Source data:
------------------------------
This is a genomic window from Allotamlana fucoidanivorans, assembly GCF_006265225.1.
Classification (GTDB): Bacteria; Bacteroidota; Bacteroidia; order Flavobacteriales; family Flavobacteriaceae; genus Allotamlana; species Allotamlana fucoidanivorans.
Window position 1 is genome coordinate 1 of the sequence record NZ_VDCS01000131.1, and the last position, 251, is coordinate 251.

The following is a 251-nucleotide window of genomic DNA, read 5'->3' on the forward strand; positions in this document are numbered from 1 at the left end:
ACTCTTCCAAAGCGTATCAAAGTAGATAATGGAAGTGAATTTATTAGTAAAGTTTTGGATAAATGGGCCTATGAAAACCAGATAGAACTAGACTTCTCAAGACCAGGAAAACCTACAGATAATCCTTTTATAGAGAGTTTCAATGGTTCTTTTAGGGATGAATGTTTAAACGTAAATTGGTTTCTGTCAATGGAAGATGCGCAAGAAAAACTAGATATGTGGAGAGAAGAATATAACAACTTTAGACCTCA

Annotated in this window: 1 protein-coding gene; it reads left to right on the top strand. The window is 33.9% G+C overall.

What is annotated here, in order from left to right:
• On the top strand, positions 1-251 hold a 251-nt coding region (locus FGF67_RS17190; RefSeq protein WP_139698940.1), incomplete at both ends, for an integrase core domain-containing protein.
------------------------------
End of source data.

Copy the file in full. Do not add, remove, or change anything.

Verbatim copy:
This is a genomic window from Allotamlana fucoidanivorans, assembly GCF_006265225.1.
Classification (GTDB): Bacteria; Bacteroidota; Bacteroidia; order Flavobacteriales; family Flavobacteriaceae; genus Allotamlana; species Allotamlana fucoidanivorans.
Window position 1 is genome coordinate 1 of the sequence record NZ_VDCS01000131.1, and the last position, 251, is coordinate 251.

The following is a 251-nucleotide window of genomic DNA, read 5'->3' on the forward strand; positions in this document are numbered from 1 at the left end:
ACTCTTCCAAAGCGTATCAAAGTAGATAATGGAAGTGAATTTATTAGTAAAGTTTTGGATAAATGGGCCTATGAAAACCAGATAGAACTAGACTTCTCAAGACCAGGAAAACCTACAGATAATCCTTTTATAGAGAGTTTCAATGGTTCTTTTAGGGATGAATGTTTAAACGTAAATTGGTTTCTGTCAATGGAAGATGCGCAAGAAAAACTAGATATGTGGAGAGAAGAATATAACAACTTTAGACCTCA

Annotated in this window: 1 protein-coding gene; it reads left to right on the top strand. The window is 33.9% G+C overall.

What is annotated here, in order from left to right:
• On the top strand, positions 1-251 hold a 251-nt coding region (locus FGF67_RS17190; RefSeq protein WP_139698940.1), incomplete at both ends, for an integrase core domain-containing protein.